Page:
The atmosphere at BlackBerry's (NASDAQ:BBRY) AGM was not optimistic, and John Chen's presentation can be characterized by two words: delusion and defiance. The focus point of the AGM was CEO John Chen stating that the top objective for 2017 is to return the fledging handset business to profitability. That statement alone shows how delusional the CEO has become, and his utter defiance of the existing strategy can only drive BBRY deeper into the ground. BBRY has a reason to be optimistic given that the head of device division is a 30-year veteran at Motorola, but given the decline Motorola faced against Apple (NASDAQ:AAPL) and Samsung (OTC:SSNLF) when North America was less saturated several years ago, I question the quality of the leadership and continue to see no near-term turnaround for the company's device business. The company will report tomorrow, where I expect continued decline in services and devices, while the software segment faces both sustainability and integration issues. I would recommend investors to sell BBRY and switch into more sustainable Canadian tech names such Shopify (NYSE:SHOP).
Investors were surprised at the level of commitment Chen has to the device business. At the AGM, the CEO said that he is committed to turn the business profitable because he doesn't want this segment to be a drag on the bottom line, but the concern is that Chen is committed to the device segment even when the Android-powered Priv phone is not doing as well as expected. Chen rationalized that the Priv is "too high-end," and this struck many investors as being borderline delusional given that the Priv is similar to other high-end devices, but the physical key and the overall smartphone design failed to gain traction among the broader consumer base. Where Chen got right was that he believes software is the future of the company, but I question whether BBRY can successfully integrate all its prior acquisitions and manage to remain competitive as a software provider.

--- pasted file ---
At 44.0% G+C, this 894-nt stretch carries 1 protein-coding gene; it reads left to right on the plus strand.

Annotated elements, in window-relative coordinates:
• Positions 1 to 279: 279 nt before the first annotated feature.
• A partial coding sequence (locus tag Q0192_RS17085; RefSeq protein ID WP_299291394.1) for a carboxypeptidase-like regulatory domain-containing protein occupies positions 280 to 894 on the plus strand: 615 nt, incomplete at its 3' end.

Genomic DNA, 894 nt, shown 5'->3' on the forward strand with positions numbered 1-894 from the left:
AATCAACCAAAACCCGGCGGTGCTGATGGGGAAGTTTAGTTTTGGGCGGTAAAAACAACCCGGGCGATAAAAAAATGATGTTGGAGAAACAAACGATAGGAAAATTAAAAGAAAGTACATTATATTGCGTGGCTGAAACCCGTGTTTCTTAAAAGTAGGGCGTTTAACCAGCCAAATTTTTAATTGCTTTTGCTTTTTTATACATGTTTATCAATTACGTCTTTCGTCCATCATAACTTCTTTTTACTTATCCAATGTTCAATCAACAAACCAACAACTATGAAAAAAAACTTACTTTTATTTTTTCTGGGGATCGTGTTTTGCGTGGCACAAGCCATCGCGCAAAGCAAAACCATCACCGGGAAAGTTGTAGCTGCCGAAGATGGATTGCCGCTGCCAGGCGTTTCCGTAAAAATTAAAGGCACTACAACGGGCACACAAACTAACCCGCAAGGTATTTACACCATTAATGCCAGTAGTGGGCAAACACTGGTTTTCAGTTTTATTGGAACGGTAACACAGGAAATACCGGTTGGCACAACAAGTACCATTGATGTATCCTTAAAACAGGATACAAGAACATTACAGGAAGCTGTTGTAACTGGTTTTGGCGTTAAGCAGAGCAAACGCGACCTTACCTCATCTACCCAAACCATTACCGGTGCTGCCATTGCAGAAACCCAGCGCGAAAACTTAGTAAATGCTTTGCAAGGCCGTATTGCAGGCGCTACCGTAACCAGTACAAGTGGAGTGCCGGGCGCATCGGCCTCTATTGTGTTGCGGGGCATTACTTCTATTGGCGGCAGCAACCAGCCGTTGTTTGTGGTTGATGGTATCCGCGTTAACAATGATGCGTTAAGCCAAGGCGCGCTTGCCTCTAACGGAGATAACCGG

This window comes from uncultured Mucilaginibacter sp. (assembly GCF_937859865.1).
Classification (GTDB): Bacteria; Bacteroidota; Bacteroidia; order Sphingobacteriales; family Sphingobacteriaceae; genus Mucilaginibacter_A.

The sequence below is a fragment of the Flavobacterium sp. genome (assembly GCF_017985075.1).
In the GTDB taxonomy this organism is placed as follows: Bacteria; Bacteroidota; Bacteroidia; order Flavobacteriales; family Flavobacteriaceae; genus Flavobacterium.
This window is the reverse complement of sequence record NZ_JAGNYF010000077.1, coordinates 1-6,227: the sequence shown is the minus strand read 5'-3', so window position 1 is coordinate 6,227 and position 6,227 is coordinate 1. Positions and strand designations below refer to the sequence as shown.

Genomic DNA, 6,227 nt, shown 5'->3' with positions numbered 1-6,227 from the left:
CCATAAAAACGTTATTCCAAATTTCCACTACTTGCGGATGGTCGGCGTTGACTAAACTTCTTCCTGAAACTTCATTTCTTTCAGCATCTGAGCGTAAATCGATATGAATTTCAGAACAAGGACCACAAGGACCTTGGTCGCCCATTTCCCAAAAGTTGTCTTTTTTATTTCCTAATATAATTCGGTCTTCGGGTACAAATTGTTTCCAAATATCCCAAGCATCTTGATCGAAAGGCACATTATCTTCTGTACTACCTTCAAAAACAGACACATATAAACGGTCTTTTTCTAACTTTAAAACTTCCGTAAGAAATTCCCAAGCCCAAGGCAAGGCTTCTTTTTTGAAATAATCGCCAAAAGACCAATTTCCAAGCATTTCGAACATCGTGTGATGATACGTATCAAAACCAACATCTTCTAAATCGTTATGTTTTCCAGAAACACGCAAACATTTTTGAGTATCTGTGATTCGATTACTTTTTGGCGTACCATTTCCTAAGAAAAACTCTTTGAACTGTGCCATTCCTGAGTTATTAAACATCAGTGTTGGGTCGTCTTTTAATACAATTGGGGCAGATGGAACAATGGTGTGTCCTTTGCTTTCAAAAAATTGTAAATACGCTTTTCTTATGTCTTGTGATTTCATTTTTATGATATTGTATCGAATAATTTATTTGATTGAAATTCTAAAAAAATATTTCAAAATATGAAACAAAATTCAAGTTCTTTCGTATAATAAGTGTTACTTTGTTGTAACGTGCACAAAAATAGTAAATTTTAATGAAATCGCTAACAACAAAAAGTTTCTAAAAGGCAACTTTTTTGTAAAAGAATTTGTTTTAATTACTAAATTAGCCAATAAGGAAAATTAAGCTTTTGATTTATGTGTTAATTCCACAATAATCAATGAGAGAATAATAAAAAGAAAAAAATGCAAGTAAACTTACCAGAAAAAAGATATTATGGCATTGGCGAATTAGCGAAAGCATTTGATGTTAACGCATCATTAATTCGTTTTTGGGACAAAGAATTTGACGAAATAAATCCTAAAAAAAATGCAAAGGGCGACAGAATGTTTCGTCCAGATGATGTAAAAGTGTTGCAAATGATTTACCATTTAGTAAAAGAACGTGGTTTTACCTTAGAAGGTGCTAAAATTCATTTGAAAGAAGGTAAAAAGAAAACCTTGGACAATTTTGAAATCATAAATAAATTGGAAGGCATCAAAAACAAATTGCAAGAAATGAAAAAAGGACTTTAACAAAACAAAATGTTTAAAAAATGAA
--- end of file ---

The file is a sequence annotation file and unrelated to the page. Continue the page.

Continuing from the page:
On leadership in the device business, the company is ousting Ron Louks, one of the earlier of Chen's hires who previously worked at HTC and Sony, and is replacing him with Ralph Pini who spent 28 years at Motorola. BBRY pointed out Pini's accomplishment as being a founding member for the famed Razr (which ultimately fell behind the iPhone later on), but if history is any indication, I doubt BBRY's device business can be successful unless the company pursues a cost leader on the handset in the hope to offset the loss with a gain in software and services. BBRY's device could succeed if it adopts a more open-source ecosystem with an abundance of apps and focuses on hardware design. Judging by how smartphone makers such as OnePlus and Xiaomi (Private:XI) are disrupting the high-end segment with competitive pricing and specs, BBRY's only chance may be to follow a similar strategy rather than sticking with the premium price segment.
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